The first time I tried rhubarb, I was 22 years old. How I managed to live so long without enjoying the earthy tang of that vibrant stalk, I have no idea. But now that I’ve been introduced to its beauty, I find every excuse to use it all season long.
Lately, frozen is my favorite form of consumption. And this rhubarb buttermilk sherbet hits all the right spots. It’s creamy, tangy, tart, and sweet, not to mention super simple to make.
Rhubarb and buttermilk are a natural pair. The bright, tart flavors of fresh rhubarb fade as it cooks, revealing its sweet earthy undertones. When combined with tangy buttermilk, the interplay of the subtle tart, the creamy tang, and the touch of sweet dance on the tongue in flavorful harmony.
Very similar in process to making sorbet, sherbet is differentiated by the addition of dairy. It’s lighter than ice cream, and faster to make – basically the perfect dessert.
Though the fruit in sorbet and sherbet is typically raw, rhubarb must be cooked in order to break down its fibrous stalks, and unlock the earthy flavor notes.
Macerating the raw stalks in sugar first accelerates this process, by drawing water out of the vegetable. Once cooked and cooled, the rhubarb just needs a quick buzz in the blender with buttermilk, and it’s ready to churn.
Cooking by the Numbers…
Step 1 – Prepare your ice cream maker
Every machine works a bit differently. If yours requires a frozen bowl, make sure you freeze it 12-24 hours in advance! If using a rock salt maker, be sure you have the ice and salt necessary to churn.
To make this batch, I used the KitchenAid KICA0WH ice cream maker attachment, a frozen bowl designed for my KitchenAid stand mixer. To read more about this particular model, check out Foodal’s review here.
Step 2 – Wash and trim your rhubarb
If you’ve picked rhubarb straight from your garden, you will definitely want to be sure to wash and trim it. The leaves of rhubarb are poisonous, so make sure no small leaves or stems remain.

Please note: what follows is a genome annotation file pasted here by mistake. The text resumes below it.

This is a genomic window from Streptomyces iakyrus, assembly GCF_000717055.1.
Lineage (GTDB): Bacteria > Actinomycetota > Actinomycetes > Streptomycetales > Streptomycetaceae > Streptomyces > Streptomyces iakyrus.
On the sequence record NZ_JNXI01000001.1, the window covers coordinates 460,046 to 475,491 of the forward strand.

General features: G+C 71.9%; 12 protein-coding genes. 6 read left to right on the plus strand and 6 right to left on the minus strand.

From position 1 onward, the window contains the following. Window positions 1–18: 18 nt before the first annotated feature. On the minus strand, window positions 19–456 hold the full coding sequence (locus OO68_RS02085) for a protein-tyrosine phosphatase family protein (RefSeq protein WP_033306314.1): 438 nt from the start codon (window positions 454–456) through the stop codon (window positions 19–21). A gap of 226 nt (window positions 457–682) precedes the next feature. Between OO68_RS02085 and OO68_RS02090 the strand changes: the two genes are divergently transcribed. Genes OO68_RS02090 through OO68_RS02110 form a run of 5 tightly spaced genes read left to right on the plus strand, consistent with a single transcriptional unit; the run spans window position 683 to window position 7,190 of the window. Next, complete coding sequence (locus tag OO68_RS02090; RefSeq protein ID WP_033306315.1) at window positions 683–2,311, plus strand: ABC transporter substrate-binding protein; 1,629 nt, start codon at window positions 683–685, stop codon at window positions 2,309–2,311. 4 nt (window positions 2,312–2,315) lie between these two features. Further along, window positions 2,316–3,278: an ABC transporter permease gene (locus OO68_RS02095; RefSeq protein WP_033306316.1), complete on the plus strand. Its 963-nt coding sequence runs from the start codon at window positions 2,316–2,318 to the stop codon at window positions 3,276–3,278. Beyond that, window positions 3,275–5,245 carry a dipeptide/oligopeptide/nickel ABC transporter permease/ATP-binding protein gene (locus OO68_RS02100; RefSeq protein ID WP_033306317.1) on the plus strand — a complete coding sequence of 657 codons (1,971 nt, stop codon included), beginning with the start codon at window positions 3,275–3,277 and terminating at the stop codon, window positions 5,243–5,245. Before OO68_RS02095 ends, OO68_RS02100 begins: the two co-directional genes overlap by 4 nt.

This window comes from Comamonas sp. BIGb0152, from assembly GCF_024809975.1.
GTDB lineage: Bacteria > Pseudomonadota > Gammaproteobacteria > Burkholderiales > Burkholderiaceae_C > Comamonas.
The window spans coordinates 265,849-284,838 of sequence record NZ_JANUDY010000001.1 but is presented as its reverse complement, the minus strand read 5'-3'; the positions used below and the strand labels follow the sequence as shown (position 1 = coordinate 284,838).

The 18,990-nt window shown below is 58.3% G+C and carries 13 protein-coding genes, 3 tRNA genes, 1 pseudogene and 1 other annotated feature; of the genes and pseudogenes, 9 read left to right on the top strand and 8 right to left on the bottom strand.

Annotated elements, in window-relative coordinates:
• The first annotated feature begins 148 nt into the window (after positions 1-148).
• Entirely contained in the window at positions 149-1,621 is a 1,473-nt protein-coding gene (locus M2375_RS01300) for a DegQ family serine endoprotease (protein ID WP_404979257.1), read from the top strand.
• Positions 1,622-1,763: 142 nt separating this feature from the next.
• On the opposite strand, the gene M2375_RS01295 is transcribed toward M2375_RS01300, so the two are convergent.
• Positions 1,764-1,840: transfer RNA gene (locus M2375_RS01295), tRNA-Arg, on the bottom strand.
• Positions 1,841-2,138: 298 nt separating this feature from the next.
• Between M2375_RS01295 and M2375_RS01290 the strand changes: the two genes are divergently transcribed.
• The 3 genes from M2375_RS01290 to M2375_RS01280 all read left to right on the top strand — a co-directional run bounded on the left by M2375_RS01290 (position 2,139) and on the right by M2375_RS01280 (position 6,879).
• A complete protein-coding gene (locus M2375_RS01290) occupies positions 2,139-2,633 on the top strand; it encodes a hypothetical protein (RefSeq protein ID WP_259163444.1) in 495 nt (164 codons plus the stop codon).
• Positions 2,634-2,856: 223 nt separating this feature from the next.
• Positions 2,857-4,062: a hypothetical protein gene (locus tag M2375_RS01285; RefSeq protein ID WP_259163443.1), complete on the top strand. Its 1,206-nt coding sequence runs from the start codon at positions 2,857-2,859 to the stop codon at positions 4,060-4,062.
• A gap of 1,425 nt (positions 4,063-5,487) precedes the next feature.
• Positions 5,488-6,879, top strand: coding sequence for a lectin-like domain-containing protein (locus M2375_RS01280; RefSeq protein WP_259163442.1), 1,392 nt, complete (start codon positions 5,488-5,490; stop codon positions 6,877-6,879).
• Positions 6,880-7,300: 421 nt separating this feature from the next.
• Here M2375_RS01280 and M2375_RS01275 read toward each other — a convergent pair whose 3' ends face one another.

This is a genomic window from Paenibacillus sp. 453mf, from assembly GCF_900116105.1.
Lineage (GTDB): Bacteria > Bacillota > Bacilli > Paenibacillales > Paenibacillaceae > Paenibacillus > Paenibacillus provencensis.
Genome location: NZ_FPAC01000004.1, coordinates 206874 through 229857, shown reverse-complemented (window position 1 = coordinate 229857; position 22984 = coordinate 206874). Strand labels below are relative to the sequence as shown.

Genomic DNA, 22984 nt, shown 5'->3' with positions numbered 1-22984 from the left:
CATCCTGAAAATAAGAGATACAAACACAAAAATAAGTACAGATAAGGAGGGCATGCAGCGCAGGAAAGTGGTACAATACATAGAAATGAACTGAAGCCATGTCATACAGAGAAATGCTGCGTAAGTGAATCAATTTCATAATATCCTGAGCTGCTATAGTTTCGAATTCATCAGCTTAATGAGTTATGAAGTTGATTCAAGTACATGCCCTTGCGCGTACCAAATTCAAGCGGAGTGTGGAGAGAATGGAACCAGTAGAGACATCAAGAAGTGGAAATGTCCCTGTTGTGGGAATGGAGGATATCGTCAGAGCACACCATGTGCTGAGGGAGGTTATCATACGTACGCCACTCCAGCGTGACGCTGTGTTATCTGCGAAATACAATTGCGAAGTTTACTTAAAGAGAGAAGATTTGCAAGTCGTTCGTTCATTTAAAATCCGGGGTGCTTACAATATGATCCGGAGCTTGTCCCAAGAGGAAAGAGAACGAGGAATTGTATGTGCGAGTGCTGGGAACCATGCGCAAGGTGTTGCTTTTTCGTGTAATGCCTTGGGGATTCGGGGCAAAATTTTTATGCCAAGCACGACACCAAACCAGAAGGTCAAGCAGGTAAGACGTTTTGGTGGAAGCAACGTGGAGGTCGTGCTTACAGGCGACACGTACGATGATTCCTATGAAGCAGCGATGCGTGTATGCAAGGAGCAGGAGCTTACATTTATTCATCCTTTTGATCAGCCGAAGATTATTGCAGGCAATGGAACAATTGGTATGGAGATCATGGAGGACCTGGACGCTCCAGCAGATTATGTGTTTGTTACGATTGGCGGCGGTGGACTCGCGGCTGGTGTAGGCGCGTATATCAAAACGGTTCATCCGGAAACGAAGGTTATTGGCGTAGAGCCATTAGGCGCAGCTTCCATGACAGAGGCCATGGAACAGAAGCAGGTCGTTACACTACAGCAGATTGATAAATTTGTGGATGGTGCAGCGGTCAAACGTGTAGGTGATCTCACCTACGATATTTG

If you purchased your rhubarb at the market or grocery store, it has likely already been cleaned up for you. Nevertheless, it is good to check the ends and make sure you trim the tips if they have browned.
Step 3 – Chop, stir, and let sit
Chop the rhubarb into roughly one-inch pieces. Place in a medium-sized pot and stir together with the sugar. As this sits at room temperature, the sugar will draw water out of the vegetable.
This creates a nice rhubarb juice, and begins to break down the fibrous stalks.
Step 4 – Cook your rhubarb
Cook the rhubarb, sugar, and all of its juices on low heat. Stir regularly so that nothing burns on the bottom of the pot. In about 20 minutes, the chunks of rhubarb will start to break down into a smooth sauce.
Step 5 – Chill the rhubarb
Transfer the chopped fruit into a glass or metal bowl. Nest this in a larger bowl of ice and stir regularly. After an hour, the rhubarb should be chilled completely, and cool to the touch.
Step 6 – Blend
To make this batch, I used my Cuisinart 2-speed immersion blender. Check out Foodal’s review of this immersion blender, as well as several other models, here.
Step 7 – Perform the egg test
The egg test is the best way to determine whether you have enough sugar in your base. Without enough sugar, the sherbet will freeze solid and be difficult to scoop.
Because the exact amount of sugar in rhubarb differs with each stalk, it is helpful to have a way of testing your batch before freezing. With enough sugar, the egg will float at the top of the puree.
Place a clean, dry egg in your base. If it floats, you are good to go. If not, remove the egg and blend in additional sugar one tablespoon at a time, until the egg can stay afloat.
Step 8 – Churn
Churn your sherbet according to the manufacturer’s instructions. For my KitchenAid attachment, this meant turning the machine on, pouring in the base, and letting the mixer go for about half an hour.
Most ice cream makers will freeze the base up to soft-serve texture. It can be delicious straight from the bowl, but if you desire a firmer texture, you can also transfer to a lidded container and pop in the freezer for a few hours.
This tart treat is a fun new way to use rhubarb. Without the heavy cream or eggs of ice cream, sherbet is a light alternative that doesn’t sacrifice flavor.
Its eye-catching hue matches its vibrant taste, which is sure to satisfy any sweet tooth.
What other types of sherbets do you enjoy making? Let us know in the comments how this sherbet worked for you!
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Photos by Kendall Vanderslice, © Ask the Experts, LLC. ALL RIGHTS RESERVED. See our TOS for more details.
About Kendall Vanderslice
Kendall’s love of food has taken her around the world. From baking muffins on a ship in West Africa and milking cows with Tanzanian Maasai, to hunting down the finest apfelstrudel in Austria, she continually seeks to understand the global impact of food. Kendall holds a BA in Anthropology from Wheaton College and an MLA in Gastronomy from Boston University, and has worked in the pastry departments of many of Boston’s top kitchens. Based in Somerville, Massachusetts, Kendall helps to run a small community supported bread bakery and writes about the intersection of food, faith, and culture on her personal blog, A Vanderslice of the Sweet Life.